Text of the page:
When neither sleeping nor staring, she spent her time eating. She ate a great deal.
Looking back on it now, I sometimes think that was the time when my healing began. I still wanted to disappear from the world. I would often gaze out to sea at the bleak horizon and long for nothing more than to go out and meet it, yet the feeling was less intense than before and grew dimmer each day. It is a peculiar fact of life that we seldom notice change – even drastic change – when it happens gradually right in front of us. Nothing alters day by day and yet when we look back, everything is different. Perhaps that is why I found her transformation, like my own, unremarkable – because it unfolded slowly before my very eyes. Or, perhaps I had suspected her true form all along.
Her wounds healed rapidly, aided no doubt by her constant rest and voracious appetite, and while the bandages I had wrapped around her upper body remained in place, they were less often spotted with blood. Her hair began to grow, first in flimsy tufts and then in generous, feathery locks that draped her back in a golden cascade. At the same time, downy outgrowths on her arms and legs bloomed into a dazzling array of crisp, white feathers. Despite her constant feeding, she appeared to gain no weight. Above the bandages, her neck extended, swan-like in its grace, and her clavicle jutted out harshly, bone straining captive against a thin membrane of flesh. Her posture straightened and her shoulders squared as if the blood-cross on her back had become a wooden brace.
I observed this startling transformation day by day, and it never once gave me pause.
I cannot say for sure how long she stayed with me. I know weeks went by, perhaps months. But for one who had become as accustomed to marking the passage of days as diligently as does a condemned man awaiting execution, time faded to inconsequence for me. Many things that once seemed important became less so the longer I spent with her.
On one blustery night, much like the one on which I found her, it fully dawned on me that her transformation was complete. She had recovered, but more than just restored, she had transcended the bounds of her former state. Her beauty was utterly mesmerizing.
That was when she spoke to me for the first time.
It would also be the last.
“Who are you?” she asked abruptly as I sat in my accustomed place by the fire. Her words were clear and melodic, like birdsong. Beneath the eaves outside, a bevy of nesting pigeons echoed the question. Hoo? Hoo?
I had longed to converse with her ever since I concluded she would not succumb to her injuries and yet, as had her silence before, her ability for speech now seemed unremarkable. It was as if I had known she would find her voice all along; had been patiently waiting for this very moment from when I had first glimpsed her lying upon the sand. Rather than marveling at the fact of her words, I found myself focussing on the question itself. I knew it was not meant literally, so I considered carefully before answering. “I do not know.”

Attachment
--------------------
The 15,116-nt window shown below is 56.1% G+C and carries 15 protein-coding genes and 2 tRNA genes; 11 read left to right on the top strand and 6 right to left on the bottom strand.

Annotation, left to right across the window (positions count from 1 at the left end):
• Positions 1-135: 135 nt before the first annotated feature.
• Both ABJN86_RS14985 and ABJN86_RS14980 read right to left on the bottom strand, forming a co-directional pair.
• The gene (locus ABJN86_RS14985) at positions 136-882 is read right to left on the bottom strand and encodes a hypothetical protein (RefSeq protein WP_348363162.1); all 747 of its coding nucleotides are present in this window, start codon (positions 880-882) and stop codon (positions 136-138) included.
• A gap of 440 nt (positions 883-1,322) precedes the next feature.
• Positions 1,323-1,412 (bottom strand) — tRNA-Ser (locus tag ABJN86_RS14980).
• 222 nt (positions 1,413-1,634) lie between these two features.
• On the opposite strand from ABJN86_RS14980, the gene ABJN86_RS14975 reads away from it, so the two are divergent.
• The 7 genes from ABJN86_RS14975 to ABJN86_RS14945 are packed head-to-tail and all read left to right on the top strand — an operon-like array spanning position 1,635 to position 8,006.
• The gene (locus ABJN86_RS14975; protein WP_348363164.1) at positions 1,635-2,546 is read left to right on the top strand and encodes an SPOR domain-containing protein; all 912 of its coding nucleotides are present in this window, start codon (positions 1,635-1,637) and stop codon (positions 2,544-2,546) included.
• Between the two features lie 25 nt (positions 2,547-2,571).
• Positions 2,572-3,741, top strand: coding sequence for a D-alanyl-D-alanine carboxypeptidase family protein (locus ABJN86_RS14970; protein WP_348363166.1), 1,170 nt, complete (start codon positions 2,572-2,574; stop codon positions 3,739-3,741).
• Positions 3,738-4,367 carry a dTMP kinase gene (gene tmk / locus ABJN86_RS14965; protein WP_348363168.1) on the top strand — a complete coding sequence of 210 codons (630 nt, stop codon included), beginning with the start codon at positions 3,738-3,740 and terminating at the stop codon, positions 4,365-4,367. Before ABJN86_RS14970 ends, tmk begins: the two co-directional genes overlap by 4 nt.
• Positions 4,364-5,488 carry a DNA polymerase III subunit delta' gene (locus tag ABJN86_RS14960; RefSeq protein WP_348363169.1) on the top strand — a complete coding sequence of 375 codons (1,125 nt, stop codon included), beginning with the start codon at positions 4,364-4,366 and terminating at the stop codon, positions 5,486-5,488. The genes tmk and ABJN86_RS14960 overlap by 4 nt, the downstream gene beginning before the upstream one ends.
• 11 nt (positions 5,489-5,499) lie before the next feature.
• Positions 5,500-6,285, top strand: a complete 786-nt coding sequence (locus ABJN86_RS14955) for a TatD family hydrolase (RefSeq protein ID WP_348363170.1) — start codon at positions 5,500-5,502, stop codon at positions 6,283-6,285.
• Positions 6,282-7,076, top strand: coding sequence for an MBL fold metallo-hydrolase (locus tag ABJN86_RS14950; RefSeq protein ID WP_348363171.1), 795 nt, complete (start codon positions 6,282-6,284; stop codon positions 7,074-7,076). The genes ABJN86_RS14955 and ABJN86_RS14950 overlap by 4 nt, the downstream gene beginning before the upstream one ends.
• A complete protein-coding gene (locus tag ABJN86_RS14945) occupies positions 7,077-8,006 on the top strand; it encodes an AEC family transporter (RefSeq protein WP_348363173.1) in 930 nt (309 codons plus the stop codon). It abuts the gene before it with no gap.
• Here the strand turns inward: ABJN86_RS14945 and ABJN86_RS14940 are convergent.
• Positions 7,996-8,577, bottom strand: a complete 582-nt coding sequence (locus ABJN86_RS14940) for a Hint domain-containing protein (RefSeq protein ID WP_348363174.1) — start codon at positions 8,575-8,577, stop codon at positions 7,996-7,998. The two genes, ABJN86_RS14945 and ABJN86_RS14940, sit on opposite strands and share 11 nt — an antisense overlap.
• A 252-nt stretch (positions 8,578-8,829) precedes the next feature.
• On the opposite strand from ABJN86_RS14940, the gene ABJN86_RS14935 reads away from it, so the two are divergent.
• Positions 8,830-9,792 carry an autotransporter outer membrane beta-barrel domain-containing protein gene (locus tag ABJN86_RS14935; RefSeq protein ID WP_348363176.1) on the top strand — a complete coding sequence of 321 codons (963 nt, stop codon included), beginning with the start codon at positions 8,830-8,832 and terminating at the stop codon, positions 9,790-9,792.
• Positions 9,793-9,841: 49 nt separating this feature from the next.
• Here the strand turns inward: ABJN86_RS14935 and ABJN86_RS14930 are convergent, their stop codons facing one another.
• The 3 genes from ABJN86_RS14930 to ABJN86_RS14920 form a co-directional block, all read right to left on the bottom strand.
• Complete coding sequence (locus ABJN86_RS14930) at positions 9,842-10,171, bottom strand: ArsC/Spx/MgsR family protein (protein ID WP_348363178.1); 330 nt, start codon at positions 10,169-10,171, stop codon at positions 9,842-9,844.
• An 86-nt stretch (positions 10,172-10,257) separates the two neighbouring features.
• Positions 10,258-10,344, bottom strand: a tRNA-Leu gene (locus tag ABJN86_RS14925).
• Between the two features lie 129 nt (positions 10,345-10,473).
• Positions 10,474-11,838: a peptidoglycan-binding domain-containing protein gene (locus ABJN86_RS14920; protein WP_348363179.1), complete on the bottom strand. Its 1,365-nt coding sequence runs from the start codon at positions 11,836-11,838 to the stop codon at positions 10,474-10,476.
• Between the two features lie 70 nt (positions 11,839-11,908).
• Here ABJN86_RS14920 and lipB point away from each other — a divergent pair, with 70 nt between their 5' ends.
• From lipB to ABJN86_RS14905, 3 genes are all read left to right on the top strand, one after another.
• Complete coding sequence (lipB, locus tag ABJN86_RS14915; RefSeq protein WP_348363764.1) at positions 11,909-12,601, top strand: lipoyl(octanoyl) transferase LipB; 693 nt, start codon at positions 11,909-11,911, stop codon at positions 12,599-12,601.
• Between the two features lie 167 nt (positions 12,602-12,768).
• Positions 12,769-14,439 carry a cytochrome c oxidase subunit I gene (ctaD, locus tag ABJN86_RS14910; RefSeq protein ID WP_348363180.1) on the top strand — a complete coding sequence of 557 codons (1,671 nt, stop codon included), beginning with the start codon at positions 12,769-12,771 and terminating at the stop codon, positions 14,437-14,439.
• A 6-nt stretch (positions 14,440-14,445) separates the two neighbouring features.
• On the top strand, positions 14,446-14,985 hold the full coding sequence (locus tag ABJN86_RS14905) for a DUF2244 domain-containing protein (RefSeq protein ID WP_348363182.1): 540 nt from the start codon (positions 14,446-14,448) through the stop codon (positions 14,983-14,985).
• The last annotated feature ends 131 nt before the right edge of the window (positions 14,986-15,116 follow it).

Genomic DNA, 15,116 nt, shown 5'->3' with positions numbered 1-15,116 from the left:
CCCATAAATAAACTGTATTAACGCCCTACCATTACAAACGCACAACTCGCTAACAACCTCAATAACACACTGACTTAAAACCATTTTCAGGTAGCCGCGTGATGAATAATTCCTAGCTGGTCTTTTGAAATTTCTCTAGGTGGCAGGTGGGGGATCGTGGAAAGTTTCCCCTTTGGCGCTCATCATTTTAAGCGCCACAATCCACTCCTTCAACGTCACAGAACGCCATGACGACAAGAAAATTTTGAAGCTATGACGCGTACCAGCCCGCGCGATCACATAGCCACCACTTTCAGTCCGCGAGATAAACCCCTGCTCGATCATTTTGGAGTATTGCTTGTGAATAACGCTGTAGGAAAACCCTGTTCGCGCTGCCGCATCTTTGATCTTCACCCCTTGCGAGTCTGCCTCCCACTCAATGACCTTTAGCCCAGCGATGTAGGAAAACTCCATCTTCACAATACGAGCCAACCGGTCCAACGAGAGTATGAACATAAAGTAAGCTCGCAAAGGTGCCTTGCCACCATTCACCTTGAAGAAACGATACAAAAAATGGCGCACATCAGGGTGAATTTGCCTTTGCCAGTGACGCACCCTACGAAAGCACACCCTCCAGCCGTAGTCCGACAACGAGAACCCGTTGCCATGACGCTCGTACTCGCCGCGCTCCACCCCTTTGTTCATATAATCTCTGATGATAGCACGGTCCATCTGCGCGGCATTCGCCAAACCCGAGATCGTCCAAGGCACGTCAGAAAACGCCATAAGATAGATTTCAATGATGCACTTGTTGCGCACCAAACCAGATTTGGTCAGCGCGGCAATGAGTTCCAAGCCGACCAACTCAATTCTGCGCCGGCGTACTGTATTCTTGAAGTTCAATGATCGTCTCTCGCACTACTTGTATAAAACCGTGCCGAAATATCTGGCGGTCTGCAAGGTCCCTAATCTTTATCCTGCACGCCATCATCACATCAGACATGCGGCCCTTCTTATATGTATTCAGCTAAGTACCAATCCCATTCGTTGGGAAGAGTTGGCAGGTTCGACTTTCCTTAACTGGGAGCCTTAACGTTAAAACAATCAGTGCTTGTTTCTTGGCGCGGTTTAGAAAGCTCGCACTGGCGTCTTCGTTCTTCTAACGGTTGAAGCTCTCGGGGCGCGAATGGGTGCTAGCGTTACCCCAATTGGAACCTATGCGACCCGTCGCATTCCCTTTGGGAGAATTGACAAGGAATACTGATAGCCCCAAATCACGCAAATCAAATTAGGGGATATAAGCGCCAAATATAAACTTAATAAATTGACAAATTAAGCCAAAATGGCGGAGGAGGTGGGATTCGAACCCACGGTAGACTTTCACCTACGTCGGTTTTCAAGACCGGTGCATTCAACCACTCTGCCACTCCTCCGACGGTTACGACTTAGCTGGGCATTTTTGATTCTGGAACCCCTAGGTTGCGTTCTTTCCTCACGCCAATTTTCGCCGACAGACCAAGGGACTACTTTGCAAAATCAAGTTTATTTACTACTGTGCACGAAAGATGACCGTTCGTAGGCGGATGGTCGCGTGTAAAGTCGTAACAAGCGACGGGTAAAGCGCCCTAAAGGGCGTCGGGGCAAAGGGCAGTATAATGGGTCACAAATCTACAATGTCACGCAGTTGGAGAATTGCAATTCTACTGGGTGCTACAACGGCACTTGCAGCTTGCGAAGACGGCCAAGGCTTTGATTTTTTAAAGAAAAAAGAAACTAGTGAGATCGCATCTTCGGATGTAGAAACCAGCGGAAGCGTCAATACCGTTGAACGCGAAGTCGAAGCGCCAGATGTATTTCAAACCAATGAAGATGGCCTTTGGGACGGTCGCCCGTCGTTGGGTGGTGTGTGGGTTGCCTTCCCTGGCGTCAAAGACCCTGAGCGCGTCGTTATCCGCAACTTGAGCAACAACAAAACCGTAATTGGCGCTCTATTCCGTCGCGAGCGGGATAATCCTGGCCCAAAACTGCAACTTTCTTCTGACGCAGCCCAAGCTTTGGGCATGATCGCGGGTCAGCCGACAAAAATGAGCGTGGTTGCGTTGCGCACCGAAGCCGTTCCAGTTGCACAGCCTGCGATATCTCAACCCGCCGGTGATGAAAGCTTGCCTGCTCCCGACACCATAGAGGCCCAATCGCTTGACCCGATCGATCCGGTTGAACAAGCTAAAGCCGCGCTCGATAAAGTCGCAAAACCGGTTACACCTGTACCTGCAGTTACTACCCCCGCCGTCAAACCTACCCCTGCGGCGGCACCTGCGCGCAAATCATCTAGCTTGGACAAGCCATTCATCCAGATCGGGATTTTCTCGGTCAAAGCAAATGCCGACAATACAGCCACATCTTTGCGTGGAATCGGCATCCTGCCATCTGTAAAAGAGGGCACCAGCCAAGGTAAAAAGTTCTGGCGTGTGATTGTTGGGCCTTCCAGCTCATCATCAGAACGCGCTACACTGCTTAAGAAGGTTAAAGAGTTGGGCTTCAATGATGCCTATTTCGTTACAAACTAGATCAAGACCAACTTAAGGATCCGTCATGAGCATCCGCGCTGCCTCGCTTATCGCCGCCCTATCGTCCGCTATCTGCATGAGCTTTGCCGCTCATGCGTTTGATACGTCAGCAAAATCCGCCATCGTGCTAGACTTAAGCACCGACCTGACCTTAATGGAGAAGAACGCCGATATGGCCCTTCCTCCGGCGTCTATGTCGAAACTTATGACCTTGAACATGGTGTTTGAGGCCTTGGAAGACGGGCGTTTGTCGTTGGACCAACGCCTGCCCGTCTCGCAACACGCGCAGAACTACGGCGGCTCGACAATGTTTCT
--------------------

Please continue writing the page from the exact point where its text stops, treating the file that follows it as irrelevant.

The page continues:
“Knowledge is power,” she observed in her singsong voice.
“Yes, so they say. Which would make me powerless, I suppose.”
“No?” I asked, puzzled.
“No,” she softly insisted. The conversation bore a faintly fragile, otherworldly quality. An ephemeral undercurrent coursed beneath her words and like smoke, they drifted fleetingly across the space between us. I felt much like a sleepwalker, pulled along against my will towards some unknowable inevitability. “There is as much power in knowledge as there is in ignorance,” she continued.
“Life is a paradox. Know thyself. Yet you cannot know what you are unless you know what you are not. The first step to knowledge is ignorance, so if there is power in knowing, it stems from not knowing.” Softly at first, her voice rose as she spoke, concluding in a crashing crescendo that belied her diminutive form.
“The opposite of a minor truth is a lie,” she interjected firmly, “but the opposite of a profound truth is another profound truth.” This statement, this declaration, felt both familiar and wholly foreign to me. As I was digesting her words and wondering if I had displeased her in some way, she continued in a gentler tone. “What is your greatest flaw?”
Flaw, flaw, the seagulls wheeling on the cooling air currents outside insisted.
“I am incapable of love.” The answer was not one I had planned and yet the moment the words passed my lips, I knew them to be true.
“If you are incapable of love, you are also infinitely capable of love.”
“No! I – “
“You love me.” It was not a question. “You found me. You rescued me and brought me to this.” She spread her feathery arms wide, although whether to indicate the cottage or her physical transformation was not clear. “Why?”
“I-I don’t know.”